This is an excerpt from “Cut & Dried” by Richard Jones.
A tree’s form, looked at as if it was an engineered structure, consists of a column and cantilevered beams. The trunk is a column and the branches represent beams. The wood forming the structure of a tree, from root tips to the leaves, must simultaneously withstand vertical and horizontal loads, as well as twisting, flexing and shearing stresses. The trunk, for example, is anchored to the ground by the roots and carries a vertical load but it also experiences twisting and bending as the crown moves in the wind; the trunk itself is therefore a column cantilevered from the ground. The branches, cantilevered from the trunk and similarly cantilevered from each other, have to carry the weight of the leaves, withstand gravity and cope with wind-induced side-to-side movement and other forms of bending and flexing. The strength and mechanical characteristics of wood developed as a means to support the living tree, not as a material for the use of mankind; it is fortuitous for man that trees evolved into such useful material that we have been able to take advantage of for millennia.
To cope with the mechanical stresses life throws at them, trees have developed wood as their supporting structure. Wood is anisotropic because it has inconsistent properties in different directions. Essentially this means the inconsistencies exist longitudinally, radially and transversely within a branch or log. Secondly, wood is heterogeneous, meaning its composition varies. It’s easy to see these anisotropic and heterogeneous characteristics of wood because of the obvious irregularity visible in the grain structure. Steel and plastic, on the other hand, are homogenous and isotropic materials, being uniform in composition with equal properties in all directions. Some engineers of my acquaintance take issue with this and insist sheet steel, for example, has a “grain.” This suggests it is perhaps measurably stronger in one direction than another, and bends more easily one way than another. I cannot verify this claim independently but I am inclined to believe the word of those who work the material on a regular basis.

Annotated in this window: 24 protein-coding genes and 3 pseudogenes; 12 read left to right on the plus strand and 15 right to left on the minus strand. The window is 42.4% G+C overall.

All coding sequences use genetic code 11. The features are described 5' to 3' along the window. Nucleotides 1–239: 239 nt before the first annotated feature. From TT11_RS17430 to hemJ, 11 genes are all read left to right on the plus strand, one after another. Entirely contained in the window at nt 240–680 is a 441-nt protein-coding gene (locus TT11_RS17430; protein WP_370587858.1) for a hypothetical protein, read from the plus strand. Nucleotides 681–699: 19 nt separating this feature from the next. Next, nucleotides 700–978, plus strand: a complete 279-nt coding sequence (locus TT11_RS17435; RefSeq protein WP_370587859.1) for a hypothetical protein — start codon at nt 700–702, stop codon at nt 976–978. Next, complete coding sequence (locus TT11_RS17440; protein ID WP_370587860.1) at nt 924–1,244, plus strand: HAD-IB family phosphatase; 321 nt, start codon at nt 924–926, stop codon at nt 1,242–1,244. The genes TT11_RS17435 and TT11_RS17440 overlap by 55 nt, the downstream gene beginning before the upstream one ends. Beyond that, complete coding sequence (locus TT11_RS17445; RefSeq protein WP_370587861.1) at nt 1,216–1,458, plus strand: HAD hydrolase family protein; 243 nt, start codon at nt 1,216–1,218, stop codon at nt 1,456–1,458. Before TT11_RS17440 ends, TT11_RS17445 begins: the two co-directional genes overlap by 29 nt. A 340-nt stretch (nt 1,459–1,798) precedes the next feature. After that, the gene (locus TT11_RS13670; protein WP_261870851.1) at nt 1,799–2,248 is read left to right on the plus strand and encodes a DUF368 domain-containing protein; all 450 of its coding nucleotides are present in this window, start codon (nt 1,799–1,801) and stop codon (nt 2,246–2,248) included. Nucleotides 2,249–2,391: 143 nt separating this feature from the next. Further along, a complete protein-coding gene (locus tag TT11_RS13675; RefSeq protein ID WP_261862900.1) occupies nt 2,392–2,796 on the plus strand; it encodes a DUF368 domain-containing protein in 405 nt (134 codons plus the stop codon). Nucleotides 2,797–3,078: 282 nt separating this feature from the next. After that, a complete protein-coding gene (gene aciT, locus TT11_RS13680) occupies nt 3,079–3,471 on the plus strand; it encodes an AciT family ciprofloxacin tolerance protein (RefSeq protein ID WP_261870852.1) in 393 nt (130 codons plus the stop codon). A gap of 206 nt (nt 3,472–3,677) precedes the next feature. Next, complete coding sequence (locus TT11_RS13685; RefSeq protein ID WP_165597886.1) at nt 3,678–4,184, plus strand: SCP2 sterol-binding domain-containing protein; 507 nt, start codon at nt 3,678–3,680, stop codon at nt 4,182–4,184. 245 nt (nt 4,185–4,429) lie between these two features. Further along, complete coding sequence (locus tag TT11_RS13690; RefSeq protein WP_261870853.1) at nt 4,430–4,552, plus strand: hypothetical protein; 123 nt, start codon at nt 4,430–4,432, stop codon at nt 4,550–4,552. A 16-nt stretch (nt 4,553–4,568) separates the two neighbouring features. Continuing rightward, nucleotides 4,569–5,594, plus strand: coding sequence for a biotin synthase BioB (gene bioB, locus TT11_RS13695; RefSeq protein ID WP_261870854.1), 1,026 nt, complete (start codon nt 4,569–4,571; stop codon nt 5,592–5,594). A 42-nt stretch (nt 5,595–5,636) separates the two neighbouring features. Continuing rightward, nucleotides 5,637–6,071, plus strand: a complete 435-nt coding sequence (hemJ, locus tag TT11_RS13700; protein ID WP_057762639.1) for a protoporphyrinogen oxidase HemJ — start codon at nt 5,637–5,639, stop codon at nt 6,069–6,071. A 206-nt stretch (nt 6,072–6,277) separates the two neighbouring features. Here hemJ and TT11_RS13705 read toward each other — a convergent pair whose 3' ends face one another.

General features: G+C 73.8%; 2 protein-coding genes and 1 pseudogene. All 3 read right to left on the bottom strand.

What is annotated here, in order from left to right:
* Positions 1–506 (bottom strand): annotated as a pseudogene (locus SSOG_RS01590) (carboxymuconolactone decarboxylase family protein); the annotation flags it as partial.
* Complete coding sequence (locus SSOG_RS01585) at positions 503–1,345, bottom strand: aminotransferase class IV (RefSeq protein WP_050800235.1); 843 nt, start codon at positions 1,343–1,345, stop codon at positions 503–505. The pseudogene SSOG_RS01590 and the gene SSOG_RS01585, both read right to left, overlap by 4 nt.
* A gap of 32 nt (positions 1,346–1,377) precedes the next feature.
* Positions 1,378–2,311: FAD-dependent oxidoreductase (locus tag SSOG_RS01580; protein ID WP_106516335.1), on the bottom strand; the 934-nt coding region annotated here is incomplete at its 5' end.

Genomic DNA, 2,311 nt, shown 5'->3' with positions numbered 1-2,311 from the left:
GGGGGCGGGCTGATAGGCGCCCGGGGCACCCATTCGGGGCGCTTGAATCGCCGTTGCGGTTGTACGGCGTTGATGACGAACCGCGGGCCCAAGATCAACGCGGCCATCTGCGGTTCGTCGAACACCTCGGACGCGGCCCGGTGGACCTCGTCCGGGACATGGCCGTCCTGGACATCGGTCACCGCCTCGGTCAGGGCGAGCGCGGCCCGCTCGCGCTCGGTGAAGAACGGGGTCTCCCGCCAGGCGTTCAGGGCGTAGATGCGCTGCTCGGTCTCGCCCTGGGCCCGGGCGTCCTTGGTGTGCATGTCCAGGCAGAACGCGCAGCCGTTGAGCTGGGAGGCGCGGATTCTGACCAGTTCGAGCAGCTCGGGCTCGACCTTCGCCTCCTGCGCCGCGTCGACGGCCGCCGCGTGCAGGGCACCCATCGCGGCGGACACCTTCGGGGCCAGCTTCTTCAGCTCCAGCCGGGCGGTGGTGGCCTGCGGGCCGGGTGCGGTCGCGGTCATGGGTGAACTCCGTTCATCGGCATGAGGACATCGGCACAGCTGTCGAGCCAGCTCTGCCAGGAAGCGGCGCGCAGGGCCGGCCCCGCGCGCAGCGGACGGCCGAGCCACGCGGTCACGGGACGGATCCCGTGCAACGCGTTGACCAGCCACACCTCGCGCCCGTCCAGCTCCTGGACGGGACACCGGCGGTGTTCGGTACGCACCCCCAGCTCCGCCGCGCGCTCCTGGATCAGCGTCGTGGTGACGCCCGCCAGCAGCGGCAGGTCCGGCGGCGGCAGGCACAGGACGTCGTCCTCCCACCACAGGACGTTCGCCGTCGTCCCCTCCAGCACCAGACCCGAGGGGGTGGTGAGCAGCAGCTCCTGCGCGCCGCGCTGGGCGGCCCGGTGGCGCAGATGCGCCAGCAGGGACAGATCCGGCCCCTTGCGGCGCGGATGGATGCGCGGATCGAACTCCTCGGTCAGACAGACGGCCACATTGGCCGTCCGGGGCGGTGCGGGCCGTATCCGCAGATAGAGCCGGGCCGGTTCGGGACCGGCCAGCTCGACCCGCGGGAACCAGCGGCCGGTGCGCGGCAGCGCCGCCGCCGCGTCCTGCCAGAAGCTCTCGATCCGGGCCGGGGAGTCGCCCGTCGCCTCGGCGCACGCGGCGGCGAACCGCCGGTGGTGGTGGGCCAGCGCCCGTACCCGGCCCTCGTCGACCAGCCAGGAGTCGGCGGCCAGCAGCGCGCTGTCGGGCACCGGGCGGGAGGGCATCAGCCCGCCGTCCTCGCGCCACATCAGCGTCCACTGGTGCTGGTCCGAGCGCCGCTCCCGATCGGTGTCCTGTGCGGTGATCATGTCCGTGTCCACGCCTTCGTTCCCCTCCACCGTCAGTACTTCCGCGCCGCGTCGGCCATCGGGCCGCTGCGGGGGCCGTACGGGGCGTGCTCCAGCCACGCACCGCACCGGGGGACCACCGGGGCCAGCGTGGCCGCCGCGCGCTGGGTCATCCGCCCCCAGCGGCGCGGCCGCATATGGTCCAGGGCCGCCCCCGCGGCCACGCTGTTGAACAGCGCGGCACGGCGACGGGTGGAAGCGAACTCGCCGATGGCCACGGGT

Frequently-tested Strength Properties
The mechanical properties of wood indicate its strength properties. Testing of these properties takes place in both hardwoods and softwoods. The terminology used to describe the mechanical properties of wood identifies the applied stress, e.g., compression, tension, torsion (twisting) and shear and, secondly, the orientation of the stress to the wood’s grain direction. Briefly, the descriptions are as follows:
Compression Parallel to the Grain – This stress shortens the fibres lengthways, e.g., the weight of a building compresses the stilts (posts) of certain types of beach houses or boathouses, or the legs of chairs. A slim post can support a lot of downward pressure (weight) if there is a method found to prevent the post from either buckling or falling over, e.g., pedestal chairs with a supporting bracket-like foot.
Compression Perpendicular to the Grain – An example of this is a loaded shelf that sags unless the shelf has additional structural support. A shelf under compression (loaded on the top face) leads to tension (stretching of the grain) on the bottom face. Some woods are more elastic than others. Ash is comparatively elastic and will recover better than pine. The elasticity of ash is one reason for its suitability for hammer and axe shafts, and baseball bats.
Tension Perpendicular to the Grain – Cleaving or riving illustrates this form of stress (see figure 14.3), and is used to advantage in traditional country wood crafts, for example, those associated with coppicing such as fence and hurdle making and basket weaving. Riving or cleaving oak radially to create workable pieces of timber has a long tradition. Driving nails into wood applies the same stress, and some wood species require pre-boring prior to nailing to prevent splitting, whereas others generally don’t require pre-boring. Those species benefitting from pre-boring tend to be even grained but hard to very hard such as maple, or have distinctly soft spring growth and hard summer growth, such as some softwoods including Douglas fir, and ring-porous hardwoods such as ash and oak.
— Meghan Bates